Thrash Hits

September 7th, 2012

Album: Enslaved – RIITIIR

Nuclear Blast
28 September 2012

by Tom Dare

The perpetual evolution of Enslaved has established themselves as arguably the most accomplished band still going from that Norwegian rush of the early 90s. The sonic foci have changed over time but the quality has been hugely consistent, with the last four albums have seen them depart their black metal routes even further, and also enjoy their best run of creativity in their history. So they’re not going to screw things up with album twelve, are they?

Enslaved RIITIIR album cover artwork packshot Thrash Hits

Stylistically, RIITIIR shouldn’t come as a particular surprise to anyone who has been following their career from Isa onwards. The central sounds are the post-rock weight of Vertebrae and the spacey prog textures that made the second half of Axioma Ethica Odini so emotive, all delivered with the latter’s warm, watery sunlight feel. Herbrand Larsen’s soothing clean vocals are once more given plenty of room to float around but there’s still enough of Grutle’s primal rasp to give it some substance.

The textures, riffage and melodic strength that have characterised Enslaved’s career are all still present in spades, and at times are genuinely sumptuous. So it’s a little surprising how easily the attention begins to wander. Perhaps it’s the full fifteen minutes you have to wait for the first Ice Dale solo (which is, predictably, one of the highlights of the album), but RIITIIR begins to drag rather early on. The two opening tracks are both approaching ten minutes in length and are rather on the slow side, which lends a lack of momentum to the early stages. But it’s a feeling that doesn’t fade when the pace does pick up later on with ‘Roots Of The Mountains‘.

This is not helped by the absolute age of mankind that each idea takes to be delivered. Sometimes it’s overuse; ‘Thoughts Like Hammers‘ could have cut down on the riff and refrain repetition, been three minutes shorter and improved by the discipline. In other cases, it’s that the ideas themselves are – while very impressive – simply rather lengthy on their own.

Watch the lyric-video to ‘Thoughts Like Hammers’ by Enslaved:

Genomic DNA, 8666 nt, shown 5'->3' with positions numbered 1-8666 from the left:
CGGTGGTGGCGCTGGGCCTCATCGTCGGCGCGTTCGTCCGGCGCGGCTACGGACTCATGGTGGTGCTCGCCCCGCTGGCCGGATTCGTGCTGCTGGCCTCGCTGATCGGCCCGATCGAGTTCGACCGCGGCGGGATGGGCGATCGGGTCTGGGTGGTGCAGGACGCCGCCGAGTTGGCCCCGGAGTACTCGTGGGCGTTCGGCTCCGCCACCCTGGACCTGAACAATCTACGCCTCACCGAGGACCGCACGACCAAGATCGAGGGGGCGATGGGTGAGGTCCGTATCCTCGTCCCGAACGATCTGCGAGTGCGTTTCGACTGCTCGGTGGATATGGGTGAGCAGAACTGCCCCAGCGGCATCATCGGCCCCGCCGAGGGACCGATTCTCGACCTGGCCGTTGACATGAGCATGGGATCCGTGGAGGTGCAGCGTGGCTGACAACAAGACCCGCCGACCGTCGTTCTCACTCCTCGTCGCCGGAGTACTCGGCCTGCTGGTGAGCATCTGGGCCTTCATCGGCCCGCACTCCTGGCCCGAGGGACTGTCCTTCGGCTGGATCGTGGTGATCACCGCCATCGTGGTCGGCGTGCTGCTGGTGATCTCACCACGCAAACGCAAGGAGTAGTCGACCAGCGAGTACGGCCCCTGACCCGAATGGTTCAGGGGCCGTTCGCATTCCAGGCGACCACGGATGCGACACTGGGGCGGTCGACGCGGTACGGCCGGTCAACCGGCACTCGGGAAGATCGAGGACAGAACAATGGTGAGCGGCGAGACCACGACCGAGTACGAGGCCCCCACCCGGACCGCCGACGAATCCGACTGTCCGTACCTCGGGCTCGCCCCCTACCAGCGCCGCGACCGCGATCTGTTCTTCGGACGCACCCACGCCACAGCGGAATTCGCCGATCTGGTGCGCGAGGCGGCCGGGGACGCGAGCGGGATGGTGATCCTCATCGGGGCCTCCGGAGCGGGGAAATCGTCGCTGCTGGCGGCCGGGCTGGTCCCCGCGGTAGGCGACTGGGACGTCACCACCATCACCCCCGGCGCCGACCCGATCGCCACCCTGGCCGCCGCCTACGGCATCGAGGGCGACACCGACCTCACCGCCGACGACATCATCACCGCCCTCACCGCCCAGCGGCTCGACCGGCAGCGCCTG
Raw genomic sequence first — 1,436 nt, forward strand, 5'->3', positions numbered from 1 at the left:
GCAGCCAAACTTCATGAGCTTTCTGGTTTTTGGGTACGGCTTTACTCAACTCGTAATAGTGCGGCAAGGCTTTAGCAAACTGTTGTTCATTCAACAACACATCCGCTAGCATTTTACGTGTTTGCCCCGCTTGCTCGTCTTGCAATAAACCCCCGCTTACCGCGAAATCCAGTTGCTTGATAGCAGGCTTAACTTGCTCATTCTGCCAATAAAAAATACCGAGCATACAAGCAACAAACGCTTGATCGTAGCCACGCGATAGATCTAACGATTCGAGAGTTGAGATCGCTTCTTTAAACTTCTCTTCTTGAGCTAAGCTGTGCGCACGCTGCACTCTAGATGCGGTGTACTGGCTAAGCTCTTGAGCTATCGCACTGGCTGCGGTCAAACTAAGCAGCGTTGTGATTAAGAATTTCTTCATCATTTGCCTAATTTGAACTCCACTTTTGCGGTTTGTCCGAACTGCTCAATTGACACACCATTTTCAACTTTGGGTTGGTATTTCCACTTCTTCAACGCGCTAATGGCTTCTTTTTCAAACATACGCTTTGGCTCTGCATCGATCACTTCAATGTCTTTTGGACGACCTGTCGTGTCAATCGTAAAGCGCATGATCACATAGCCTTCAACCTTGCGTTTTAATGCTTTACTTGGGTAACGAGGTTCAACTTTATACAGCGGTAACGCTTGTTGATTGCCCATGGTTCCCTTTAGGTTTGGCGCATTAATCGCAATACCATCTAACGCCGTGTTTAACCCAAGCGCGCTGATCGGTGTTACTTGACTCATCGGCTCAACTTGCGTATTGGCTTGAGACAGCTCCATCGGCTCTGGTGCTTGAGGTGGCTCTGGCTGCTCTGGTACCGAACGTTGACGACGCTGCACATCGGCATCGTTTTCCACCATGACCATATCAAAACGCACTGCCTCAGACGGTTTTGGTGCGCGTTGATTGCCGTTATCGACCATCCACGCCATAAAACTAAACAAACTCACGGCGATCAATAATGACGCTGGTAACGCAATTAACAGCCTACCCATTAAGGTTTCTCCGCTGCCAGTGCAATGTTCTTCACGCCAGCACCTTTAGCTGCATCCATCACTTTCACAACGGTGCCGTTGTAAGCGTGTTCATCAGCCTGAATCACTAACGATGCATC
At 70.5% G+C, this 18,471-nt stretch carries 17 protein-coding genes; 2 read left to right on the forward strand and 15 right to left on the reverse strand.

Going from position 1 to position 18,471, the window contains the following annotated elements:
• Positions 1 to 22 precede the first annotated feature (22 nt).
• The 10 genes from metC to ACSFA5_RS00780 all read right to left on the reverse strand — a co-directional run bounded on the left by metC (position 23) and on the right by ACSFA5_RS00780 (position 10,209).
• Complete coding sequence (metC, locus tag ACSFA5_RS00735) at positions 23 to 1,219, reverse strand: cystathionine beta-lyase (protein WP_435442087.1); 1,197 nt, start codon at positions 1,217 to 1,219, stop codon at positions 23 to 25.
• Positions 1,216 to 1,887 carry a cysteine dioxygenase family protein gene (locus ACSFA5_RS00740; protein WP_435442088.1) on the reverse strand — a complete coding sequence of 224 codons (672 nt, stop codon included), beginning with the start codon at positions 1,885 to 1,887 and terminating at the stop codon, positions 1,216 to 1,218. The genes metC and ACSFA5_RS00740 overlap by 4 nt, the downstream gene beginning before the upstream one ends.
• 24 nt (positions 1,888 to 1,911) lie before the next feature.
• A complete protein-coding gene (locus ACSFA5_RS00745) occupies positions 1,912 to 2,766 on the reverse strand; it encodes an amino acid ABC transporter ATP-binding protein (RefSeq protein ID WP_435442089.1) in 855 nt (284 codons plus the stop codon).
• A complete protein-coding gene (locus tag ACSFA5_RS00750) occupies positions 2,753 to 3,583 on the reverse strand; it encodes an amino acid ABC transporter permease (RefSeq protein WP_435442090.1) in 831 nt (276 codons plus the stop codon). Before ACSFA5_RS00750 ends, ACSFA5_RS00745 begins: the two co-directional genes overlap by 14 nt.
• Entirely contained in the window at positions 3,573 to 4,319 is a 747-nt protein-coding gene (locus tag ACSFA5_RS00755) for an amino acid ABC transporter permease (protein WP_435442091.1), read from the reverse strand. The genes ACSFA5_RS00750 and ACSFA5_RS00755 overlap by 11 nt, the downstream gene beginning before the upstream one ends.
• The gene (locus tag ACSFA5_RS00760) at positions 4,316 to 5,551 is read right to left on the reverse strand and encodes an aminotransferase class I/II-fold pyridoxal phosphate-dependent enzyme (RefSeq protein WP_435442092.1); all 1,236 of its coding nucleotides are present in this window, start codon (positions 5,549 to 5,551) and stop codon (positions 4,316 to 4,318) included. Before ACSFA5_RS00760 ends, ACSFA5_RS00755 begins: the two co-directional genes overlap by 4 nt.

When I had my awe-struck gush over ​Axioma​ ​Ethica Odini two years ago, I mentioned how the characteristic Enslaved ebb-and-flow was at the heart of why that record was such a brilliant piece of work. And it’s this exact same aspect that ​RIITIIR​ falls down on. There’s lots of ebb, and it’s largely beautiful, but the flow is conspicuous by its absence. Too much of it takes place in floaty pools rather than being carried forth in driving current.

The net result is that RIITIIR is arguably the most proggy exercise Enslaved have undertaken, but ironically lacks a sense of progression within the opus itself. It wafts around prettily in an extremely graceful, attractive fashion, making damn sure you notice how clever it all is, but doesn’t really go anywhere. It’s the longest record of their career by a clear ten minutes, but it’s an expansion caused by taking longer to get the ideas across, not by more great riffs per song.

Enslaved seem to be going off in another direction again, but haven’t quite managed to make the transition a smooth one yet. RIITIIR is not way a bad album, but it won’t hold your attention when you really sit down and listen to it, or – and this is where the weight of expectation the very best bands come with can be a hindrance – keep you coming back in the way its recent predecessors did.


Sounds like: Bathory, Pink Floyd, Neurosis.
Stand-out tracks: Roots Of The Mountains, Materal.



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